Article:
Okay, so I never went to band camp but I am loving the hell out of the book Camp Camp, which I bought a week or so ago for a buck. It's a loose collections of photos and former campers remembrances of camp. Most of the campers went to fancy camps in the northeast where they stayed for over a month and most of the campers interviewed for this book went to camp during the 1980's and early '90's, which was well after my camp years. But the thing about sleep away camp is that it's universal, those who went through it can smile and nod and appreciate the reminiscences of others because we all went through pretty much the same thing no matter if the camp we went to was for Methodist kids, Jewish kids, or what have you. And of course as I read this book I think back on my own camp experiences.
When I was in 8th grade I took Agriculture in school and since I took Ag, I was automatically enrolled in FFA, that's Future Farmers of America for those of you out of the loop. The only reason I took Ag was I was drunk with the power to finally choose my own classes and I chose it because it was a choice that I knew would make people scratch their heads and wonder what was wrong with me.
Anyhoo, after a year of barely understanding my teachers accent (I was still new to the south back then and I had a hard time understanding the slurred slow accents I was hearing), making wooden toolboxes, learning about tractors, and taking field trips to the stock yard to see cattle auctions I was finally rewarded for my troubles with a trip to FFA camp.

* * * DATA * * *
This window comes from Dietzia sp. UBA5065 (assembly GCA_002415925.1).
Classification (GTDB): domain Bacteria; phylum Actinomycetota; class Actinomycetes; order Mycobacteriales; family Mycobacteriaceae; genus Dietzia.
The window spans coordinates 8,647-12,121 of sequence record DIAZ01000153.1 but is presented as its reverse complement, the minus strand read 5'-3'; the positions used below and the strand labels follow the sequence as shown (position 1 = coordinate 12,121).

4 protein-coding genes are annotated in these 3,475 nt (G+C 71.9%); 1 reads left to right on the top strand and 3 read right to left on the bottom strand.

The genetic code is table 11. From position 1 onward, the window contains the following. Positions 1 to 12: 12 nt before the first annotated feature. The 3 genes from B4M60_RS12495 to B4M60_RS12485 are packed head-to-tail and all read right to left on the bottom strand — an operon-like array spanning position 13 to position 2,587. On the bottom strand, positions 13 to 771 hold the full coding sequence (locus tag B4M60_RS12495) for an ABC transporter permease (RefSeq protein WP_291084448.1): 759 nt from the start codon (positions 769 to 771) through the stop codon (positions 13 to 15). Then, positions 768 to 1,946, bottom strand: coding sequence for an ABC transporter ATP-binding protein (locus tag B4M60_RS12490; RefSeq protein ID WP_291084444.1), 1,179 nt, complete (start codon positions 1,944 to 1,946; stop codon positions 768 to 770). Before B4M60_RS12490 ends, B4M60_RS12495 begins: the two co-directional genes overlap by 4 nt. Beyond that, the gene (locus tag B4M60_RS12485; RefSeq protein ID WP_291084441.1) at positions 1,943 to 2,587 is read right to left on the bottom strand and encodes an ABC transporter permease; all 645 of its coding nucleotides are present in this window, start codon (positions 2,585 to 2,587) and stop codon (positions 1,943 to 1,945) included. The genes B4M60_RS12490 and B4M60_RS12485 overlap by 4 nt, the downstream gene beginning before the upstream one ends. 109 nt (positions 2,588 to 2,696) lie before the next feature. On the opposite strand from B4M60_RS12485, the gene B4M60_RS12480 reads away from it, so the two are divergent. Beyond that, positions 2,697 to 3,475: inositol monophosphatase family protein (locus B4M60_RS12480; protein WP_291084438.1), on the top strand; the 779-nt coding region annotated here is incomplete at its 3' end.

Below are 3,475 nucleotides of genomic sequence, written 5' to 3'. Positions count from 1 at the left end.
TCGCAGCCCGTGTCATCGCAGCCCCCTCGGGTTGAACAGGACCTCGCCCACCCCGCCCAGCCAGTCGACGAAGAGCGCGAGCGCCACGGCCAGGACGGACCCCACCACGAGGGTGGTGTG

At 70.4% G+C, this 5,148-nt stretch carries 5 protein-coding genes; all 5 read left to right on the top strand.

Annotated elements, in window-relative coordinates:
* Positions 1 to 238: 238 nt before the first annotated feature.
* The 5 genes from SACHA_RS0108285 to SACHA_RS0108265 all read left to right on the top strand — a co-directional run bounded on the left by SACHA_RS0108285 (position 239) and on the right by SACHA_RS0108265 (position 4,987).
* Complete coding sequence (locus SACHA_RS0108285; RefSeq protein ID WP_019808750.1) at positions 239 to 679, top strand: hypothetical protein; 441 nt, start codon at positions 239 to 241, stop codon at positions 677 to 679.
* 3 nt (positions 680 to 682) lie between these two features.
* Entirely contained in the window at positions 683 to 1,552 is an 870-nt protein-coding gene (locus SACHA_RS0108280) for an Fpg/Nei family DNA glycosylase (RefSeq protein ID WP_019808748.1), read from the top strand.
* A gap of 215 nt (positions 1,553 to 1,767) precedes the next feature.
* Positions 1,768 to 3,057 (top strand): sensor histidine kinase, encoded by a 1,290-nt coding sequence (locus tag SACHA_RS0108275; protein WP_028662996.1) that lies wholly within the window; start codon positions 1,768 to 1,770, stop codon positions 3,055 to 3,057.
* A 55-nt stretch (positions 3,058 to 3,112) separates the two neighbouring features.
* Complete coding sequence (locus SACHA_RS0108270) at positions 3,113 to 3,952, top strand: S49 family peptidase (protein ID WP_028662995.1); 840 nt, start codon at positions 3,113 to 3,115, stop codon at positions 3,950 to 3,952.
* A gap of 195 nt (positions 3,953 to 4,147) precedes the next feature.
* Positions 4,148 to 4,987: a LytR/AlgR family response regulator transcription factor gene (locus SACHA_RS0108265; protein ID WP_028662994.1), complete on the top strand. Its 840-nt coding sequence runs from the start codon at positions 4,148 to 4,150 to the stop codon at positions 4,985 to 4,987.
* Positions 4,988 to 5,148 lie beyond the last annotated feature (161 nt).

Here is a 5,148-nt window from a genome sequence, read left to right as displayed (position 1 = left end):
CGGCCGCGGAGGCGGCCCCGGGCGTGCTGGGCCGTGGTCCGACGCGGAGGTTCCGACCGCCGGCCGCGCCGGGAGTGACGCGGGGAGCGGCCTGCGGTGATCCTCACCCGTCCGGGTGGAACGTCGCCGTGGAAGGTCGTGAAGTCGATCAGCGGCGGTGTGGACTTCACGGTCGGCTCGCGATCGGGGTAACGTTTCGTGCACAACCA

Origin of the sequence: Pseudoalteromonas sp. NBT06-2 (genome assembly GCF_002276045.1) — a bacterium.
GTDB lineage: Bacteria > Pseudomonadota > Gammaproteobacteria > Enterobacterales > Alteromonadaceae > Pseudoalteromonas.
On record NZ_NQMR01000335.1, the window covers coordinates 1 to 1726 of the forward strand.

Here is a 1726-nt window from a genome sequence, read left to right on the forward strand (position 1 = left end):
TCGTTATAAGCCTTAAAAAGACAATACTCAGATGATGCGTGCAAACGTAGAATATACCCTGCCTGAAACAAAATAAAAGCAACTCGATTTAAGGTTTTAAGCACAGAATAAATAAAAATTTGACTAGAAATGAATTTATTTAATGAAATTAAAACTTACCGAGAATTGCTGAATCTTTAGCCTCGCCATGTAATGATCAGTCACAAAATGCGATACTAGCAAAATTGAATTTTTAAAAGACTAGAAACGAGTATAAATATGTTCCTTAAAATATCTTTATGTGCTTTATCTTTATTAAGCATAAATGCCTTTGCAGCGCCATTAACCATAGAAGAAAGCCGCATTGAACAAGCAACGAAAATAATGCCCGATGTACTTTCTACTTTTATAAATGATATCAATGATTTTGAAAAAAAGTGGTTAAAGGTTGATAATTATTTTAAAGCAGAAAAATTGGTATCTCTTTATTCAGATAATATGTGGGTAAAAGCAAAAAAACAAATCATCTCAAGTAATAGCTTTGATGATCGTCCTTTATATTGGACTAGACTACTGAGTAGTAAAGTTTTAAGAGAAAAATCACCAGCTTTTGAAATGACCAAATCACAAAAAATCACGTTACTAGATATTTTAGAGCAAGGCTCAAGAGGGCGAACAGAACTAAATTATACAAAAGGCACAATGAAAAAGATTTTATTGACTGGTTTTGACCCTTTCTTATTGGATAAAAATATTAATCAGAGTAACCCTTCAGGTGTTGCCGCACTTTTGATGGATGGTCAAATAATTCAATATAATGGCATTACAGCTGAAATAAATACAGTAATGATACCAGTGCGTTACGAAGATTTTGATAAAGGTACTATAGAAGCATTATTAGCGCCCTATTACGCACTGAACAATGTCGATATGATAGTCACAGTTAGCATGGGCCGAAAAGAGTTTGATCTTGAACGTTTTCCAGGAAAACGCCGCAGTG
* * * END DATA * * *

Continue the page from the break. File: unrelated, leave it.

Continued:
FFA camp was a week long affair and it was held in Virgina Beach, VA. It was the closest I would get to the Atlantic ocean for the first time in my life but oddly enough, they would not let us go to the beach. However, we did get to go to Busch Gardens which was totally cool even though I could not take advantage of the free beer they gave out on the tour of the brewery. I recall playing softball and being made captain of the team by some fucking smart ass hippie who thought he was being funny by making the skinny pale blonde kid with huge black horn rimmed glasses team captain. We also got to see some schlocky outdoor historical drama that I remember hating.
The other thing I hated about FFA camp was that I ran out of spending money on the last day. So it looked like I was not going to be able to eat anything on the long ride home because the plan was to stop and eat fast food on our 8 hour ride west back to Lee county. It was decided that our teacher and chaperon, a slack jawed hick named Cecil Clendenon, would loan me $10 so I could eat and that I would pay him back as soon as possible. Which was fine except that I had no way to pay him back because I had no job and was dependent on my crazy aunt and sorry ass uncle for cash. When he loaned me the ten bucks Clendenon told me that I would not be allowed to graduate from high school until I paid him back, which suited me fine since that gave me four years to pay his dumb ass back. He reminded me once again before I got off the bus to go home and he kept reminding me for months and months once school started back again that fall. He'd say something about that ten bucks every time I saw him in the hall. I finally paid him back after I got paid a pittance for helping someone put up hay. I saw him in the hall and as soon as he opened his yap to tell me he'd make sure I didn't graduate until I paid him back, I tossed ten one dollar bills at his feet and I said, "There you go, now we're even. I guess this means I'll get to graduate in three years, huh." We never spoke another word to one another ever again.